Donald Prabatah and Acelina Kuchukova in Chameleon (Photo: Forte Pictures)
★★½ (out of four)
DIRECTED BY Marcus Mizelle
STARS Joel Hogan, Alicia Willis
It’s a sterling example of style over substance in Chameleon, a twisty crime drama whose narrative beats can’t keep pace with its visual splendor.
For a low-budget indie, Chameleon looks like a million bucks. Kinston, NC, native Marcus Mizelle, whose credits on the film include writer, director, producer and editor, also serves as co-cinematographer with Victoria Stein, and many of their shot selections are breathtaking. From neo-noir shadows to burnished vistas, the movie is consistently captivating in its ocular offerings, and the moody score by Jeremy Nathan Tisser works in tandem with the camerawork to create a carefully sustained mood of foreboding.
The story centers on Patrick (Joel Hogan), a minor-league criminal freshly paroled from prison and hoping to start a new and clean life in Los Angeles. Not so fast, counters Dolph (Donald Prabatah), his former cellmate who’s now also out of the slammer. Declaring that the real prison is being trapped in a backbreaking life of hard work and minimum wage, Dolph convinces a reluctant Patrick to return to the criminal way.
Their plan is to target wealthy men with trophy wives — Patrick will seduce the woman, Dolph will kidnap her, and then Patrick will contact the husband, confessing that he’s been having an affair with his spouse but panicked because the anonymous kidnapper left him a note demanding an exorbitant amount that only a rich husband could afford to pay. Their scheme goes well until Patrick falls for their latest mark: Rebecca (Alicia Willis), a blonde who’s married to a tech bigwig (Jeff Prater).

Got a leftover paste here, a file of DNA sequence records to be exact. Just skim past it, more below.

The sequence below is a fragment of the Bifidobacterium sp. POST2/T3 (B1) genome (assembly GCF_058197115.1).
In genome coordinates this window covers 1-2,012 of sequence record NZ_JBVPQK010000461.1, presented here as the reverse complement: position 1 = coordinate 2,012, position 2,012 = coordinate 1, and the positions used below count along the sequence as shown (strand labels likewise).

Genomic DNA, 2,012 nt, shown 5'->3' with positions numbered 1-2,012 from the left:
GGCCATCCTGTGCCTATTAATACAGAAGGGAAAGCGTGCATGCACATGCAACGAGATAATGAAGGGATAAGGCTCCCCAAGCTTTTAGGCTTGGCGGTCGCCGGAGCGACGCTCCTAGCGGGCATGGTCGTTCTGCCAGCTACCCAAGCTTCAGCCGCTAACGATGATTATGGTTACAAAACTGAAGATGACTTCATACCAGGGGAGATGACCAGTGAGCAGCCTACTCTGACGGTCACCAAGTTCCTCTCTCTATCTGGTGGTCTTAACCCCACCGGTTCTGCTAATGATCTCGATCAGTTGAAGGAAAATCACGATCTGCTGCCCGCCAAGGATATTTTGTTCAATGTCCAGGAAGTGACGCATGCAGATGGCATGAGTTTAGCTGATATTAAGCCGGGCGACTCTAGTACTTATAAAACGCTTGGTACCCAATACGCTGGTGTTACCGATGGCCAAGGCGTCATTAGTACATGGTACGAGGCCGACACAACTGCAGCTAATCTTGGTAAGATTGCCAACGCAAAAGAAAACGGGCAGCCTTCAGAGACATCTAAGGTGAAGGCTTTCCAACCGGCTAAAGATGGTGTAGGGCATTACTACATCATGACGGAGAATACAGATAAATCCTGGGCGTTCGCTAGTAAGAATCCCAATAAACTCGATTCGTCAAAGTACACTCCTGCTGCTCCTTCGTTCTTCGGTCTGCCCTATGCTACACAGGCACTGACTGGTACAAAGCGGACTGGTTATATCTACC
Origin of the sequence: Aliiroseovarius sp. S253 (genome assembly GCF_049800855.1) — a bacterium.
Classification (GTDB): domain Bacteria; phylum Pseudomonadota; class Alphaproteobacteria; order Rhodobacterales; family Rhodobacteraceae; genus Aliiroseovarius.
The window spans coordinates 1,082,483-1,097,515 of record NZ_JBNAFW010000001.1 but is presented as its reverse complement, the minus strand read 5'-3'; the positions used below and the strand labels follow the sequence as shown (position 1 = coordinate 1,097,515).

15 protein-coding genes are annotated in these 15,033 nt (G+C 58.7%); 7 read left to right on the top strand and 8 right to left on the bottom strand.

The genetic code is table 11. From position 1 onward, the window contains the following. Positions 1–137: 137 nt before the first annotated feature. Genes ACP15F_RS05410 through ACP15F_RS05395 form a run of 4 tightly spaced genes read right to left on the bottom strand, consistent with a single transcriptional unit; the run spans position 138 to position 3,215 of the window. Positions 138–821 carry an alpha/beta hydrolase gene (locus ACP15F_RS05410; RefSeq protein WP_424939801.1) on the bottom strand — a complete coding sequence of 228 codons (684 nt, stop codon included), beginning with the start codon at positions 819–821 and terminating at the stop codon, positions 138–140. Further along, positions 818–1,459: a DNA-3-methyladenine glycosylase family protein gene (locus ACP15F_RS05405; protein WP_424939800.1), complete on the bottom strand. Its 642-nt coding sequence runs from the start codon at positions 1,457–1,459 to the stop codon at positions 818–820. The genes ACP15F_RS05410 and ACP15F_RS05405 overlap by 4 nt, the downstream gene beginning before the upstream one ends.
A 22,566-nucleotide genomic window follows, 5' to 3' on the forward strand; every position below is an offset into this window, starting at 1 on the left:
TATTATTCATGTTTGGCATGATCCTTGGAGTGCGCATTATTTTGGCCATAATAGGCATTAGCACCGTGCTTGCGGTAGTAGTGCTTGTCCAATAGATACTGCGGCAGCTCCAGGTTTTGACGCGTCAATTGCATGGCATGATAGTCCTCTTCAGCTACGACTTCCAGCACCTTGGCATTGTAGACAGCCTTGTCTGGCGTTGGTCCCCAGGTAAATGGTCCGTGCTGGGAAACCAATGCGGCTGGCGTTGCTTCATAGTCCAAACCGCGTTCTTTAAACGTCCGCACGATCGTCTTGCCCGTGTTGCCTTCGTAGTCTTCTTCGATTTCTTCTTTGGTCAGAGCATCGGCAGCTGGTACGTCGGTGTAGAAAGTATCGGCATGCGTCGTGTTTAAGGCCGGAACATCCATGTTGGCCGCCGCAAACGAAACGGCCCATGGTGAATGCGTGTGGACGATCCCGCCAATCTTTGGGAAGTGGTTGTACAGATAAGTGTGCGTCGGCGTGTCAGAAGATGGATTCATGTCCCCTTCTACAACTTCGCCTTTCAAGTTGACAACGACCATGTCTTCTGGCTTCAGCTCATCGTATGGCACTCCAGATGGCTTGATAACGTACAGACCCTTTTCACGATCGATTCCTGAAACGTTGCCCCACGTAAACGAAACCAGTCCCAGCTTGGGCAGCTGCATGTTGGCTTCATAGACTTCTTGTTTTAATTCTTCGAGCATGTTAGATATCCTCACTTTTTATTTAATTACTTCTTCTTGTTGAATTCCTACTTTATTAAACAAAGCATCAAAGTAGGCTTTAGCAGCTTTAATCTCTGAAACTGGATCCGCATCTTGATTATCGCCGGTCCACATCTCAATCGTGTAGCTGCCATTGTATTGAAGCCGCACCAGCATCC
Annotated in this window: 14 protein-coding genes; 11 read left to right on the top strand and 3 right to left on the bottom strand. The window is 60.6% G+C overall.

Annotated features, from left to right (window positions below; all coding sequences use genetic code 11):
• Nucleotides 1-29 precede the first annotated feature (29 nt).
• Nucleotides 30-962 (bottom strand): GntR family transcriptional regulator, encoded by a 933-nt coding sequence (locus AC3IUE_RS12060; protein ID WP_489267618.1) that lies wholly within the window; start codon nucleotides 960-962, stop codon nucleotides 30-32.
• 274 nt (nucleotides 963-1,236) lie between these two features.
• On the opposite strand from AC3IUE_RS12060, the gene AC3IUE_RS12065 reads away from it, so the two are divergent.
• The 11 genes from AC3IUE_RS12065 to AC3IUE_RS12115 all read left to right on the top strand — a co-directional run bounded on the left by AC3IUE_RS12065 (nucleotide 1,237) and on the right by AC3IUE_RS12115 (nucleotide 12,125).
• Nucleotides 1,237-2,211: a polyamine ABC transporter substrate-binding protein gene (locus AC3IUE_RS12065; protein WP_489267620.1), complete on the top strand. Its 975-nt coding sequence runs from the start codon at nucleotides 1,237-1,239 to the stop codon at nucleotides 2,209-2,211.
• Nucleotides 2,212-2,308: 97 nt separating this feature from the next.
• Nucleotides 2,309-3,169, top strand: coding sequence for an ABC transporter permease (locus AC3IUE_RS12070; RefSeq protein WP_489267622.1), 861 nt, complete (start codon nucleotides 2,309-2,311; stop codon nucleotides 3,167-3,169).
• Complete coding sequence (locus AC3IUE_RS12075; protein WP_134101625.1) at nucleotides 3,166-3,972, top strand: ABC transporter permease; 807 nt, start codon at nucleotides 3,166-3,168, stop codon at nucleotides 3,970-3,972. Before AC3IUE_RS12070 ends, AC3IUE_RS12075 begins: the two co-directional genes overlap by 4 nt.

The kidnapping ruse provides an interesting hook for the film, but Mizelle doesn’t linger too long on the particulars of any of the snatches since it’s hard to imagine this plan working more than once or twice (the film shows a steady stream of victims, with all of the husbands remarkably cordial toward the man who’s been bonking their wives). There’s a neat plot twist that occurs roughly two-thirds through the picture, but rather than elevating the film to another plateau, it instead results in a slow limp toward an underwhelming ending.
Hogan ably carries the film in the central role, even if it’s hard to believe his sleepy demeanor would make him irresistible to every woman he meets. He and Willis are fine individually, although more establishing scenes of them together are needed to believe in the strong connection that develops between their characters. More convincing are the interludes involving Patrick and Dolph, with the former’s uneasiness playing well against the latter’s assertiveness. Theirs is a relationship seen in countless past movies — the more cautious and level-headed guy having to contend with his temperamental friend’s increasingly unpredictable behavior (think, for starters, of Mean Streets and Rounders) — and Hogan and Prabatah nicely capture the yin and yang of their odd-couple pairing.
(Chameleon is currently playing the festival circuit and will expand in 2020.)